Combustion and Flame

Notes of chapter: Combustion and Flame are presented below. Indepth notes along with worksheets and NCERT Solutions for Class 8.

(1) Combustion-

Combustion is a chemical process in which a substance reacts with oxygen to gives off heat and sometimes gives off light either in the form of flame or glow.


(i) Magnesium burns to form magnesium oxide and produces heat and light.

(ii) Coal also burns in air and produces heat and light.

Types of combustion-

(i)Rapid combustion-

Rapid combustion is a chemical process in which substance burns rapidly and produces heat and light.

Eg:- Gas burns rapidly in gas stove.

(ii)Spontaneous combustion-

Spontaneous combustion is a combustion in which a material suddenly burns without heating from outside.  The heat required for the process is produced by slow oxidation of material. It happens at the room temperature. Spontaneous combustion takes place only in those materials which have very low ignition temperature.


(a) Phosphorus burns in air at room temperature.

(b) Coal dust has resulted in many disastrous fires in coal mines because of spontaneous combustion. Coal ignites spontaneously when exposed to oxygen and heats on its own if there is no ventilation for cooling.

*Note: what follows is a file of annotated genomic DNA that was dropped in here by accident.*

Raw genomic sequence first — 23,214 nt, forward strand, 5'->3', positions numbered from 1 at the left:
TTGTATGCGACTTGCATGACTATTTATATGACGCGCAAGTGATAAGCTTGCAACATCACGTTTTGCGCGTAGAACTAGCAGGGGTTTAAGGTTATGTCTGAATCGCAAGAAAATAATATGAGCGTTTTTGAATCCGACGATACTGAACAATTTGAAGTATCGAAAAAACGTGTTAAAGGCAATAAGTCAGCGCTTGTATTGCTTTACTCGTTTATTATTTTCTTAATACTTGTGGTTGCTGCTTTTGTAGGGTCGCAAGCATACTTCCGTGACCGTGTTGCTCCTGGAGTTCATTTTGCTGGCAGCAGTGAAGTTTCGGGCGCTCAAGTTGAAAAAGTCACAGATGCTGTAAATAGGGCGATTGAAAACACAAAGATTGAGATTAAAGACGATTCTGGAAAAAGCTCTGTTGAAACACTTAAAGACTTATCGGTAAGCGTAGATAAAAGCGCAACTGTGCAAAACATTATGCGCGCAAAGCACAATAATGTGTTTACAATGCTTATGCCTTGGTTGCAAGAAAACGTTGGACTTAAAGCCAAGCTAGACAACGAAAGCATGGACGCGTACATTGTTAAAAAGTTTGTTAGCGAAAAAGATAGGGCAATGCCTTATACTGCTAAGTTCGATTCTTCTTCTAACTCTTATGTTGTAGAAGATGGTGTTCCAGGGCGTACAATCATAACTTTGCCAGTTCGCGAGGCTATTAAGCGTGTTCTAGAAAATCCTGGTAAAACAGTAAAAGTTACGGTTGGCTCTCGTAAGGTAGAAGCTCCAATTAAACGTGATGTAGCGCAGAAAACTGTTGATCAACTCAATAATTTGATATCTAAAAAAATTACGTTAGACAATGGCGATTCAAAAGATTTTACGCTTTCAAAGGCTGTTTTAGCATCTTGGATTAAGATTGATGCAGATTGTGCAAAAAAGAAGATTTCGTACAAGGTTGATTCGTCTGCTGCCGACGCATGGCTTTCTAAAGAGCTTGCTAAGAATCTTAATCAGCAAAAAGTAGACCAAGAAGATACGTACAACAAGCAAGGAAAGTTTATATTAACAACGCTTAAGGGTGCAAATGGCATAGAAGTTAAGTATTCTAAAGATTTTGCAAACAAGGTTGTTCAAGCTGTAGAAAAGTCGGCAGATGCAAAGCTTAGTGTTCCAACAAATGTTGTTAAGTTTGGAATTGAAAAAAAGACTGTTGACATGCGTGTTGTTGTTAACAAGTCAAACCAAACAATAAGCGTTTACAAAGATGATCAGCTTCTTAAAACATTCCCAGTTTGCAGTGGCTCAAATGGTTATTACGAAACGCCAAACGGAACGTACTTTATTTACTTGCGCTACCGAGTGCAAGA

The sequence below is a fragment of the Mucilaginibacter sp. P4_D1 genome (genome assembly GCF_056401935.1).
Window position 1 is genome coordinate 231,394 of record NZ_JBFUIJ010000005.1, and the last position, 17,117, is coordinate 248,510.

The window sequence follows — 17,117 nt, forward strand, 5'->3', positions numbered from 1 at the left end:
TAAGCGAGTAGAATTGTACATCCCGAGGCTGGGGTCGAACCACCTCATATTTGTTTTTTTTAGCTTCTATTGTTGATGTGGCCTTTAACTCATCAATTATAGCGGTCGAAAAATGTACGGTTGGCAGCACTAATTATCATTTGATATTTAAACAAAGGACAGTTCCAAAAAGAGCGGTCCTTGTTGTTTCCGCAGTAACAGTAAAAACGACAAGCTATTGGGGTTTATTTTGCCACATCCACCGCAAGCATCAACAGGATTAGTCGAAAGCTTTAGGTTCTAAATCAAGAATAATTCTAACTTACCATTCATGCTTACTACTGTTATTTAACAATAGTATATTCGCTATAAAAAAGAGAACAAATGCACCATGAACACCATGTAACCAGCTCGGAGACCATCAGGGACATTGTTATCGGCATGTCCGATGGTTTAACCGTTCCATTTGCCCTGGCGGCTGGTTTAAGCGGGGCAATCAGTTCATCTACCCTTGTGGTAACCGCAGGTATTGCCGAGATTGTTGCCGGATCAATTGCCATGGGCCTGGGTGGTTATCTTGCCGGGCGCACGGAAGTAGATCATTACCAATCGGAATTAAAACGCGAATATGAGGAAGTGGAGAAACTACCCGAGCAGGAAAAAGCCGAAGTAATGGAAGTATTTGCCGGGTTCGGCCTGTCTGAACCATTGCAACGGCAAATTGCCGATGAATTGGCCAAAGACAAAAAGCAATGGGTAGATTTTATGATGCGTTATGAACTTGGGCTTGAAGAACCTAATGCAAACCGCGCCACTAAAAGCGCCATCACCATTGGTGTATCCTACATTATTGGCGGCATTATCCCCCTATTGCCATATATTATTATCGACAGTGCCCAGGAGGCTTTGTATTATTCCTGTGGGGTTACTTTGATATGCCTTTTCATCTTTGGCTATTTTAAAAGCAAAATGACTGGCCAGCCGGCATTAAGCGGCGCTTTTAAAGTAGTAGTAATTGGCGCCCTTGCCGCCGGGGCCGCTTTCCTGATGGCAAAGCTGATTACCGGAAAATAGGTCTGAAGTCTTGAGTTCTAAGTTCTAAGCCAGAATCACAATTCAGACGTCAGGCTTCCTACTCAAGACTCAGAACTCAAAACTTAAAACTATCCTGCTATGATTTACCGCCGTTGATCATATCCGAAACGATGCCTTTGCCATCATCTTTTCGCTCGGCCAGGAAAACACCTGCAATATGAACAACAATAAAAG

(iii)Explosive combustion-

Explosive combustion takes place when high temperature or high pressure is applied on the substance and heat, light, gas and sound produced by a rapid and violent oxidation reaction.

An explosive combustion is called explosion when it is caused by acceleration of chemical reaction.


(a) Crackers

(b) Bomb

(2)Combustible or Fuel-

The substance that undergoes combustion is called combustible. It is also called fuel.

Eg:- Coal, charcoal, paper, wood etc.

Combustible and non – combustible substances are tabulated below:-

Material Combustible
Wood Yes – produces heat and flame of light
Paper Yes – produces heat and flame of light
Iron nails No – Not produces flame of light. Melts if continue heating for long time.
Kerosene oil Yes- produces heat and flame of light
Stone piece No – Not produces flame of light.
Straw Yes – produces heat and flame of light
Charcoal Yes- produces heat and flame of light
Matchsticks Yes- produces heat and flame of light
Glass No – Not produces flame of light. Melts if continue heating for long time.
Petrol Yes- produces heat and flame of light
Cloth Yes- produces heat and flame of light

Experiment to investigate conditions under which combustion happens.

Fix a lighted candle on the table or wooden plank. Now, put two blocks on the table. Put glass chimney on the candle. Now, observe flame. It will light well.

Showing oxygen is essential for burning from NCERT Chapter Combustion and Flame

Now, remove wooden planks and keep chimney on the lighted candle. Flame of candle flickers and produces smoke. It happens because air can not enter from below.

Showing oxygen is essential for burning

Now, put a glass plate over the chimney. Flame goes off because non availability of air.

It is clear from the experiment that air is very necessary for the combustion.

(3)Ignition temperature-

The lowest temperature at which a substance catches fire is called its ignition temperature.